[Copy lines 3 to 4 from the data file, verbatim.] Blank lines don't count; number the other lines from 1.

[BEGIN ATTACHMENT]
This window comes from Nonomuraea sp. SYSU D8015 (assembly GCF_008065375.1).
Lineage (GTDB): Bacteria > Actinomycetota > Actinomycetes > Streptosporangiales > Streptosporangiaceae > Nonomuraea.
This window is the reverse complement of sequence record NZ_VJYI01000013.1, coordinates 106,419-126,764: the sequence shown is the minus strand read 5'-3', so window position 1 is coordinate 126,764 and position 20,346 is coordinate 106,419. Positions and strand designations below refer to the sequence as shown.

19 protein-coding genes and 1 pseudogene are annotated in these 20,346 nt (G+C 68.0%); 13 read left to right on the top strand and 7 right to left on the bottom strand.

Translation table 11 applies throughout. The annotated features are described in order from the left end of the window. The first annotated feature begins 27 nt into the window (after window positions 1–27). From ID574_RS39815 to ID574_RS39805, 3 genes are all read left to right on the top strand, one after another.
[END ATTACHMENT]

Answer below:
This window is the reverse complement of sequence record NZ_VJYI01000013.1, coordinates 106,419-126,764: the sequence shown is the minus strand read 5'-3', so window position 1 is coordinate 126,764 and position 20,346 is coordinate 106,419. Positions and strand designations below refer to the sequence as shown.

19 protein-coding genes and 1 pseudogene are annotated in these 20,346 nt (G+C 68.0%); 13 read left to right on the top strand and 7 right to left on the bottom strand.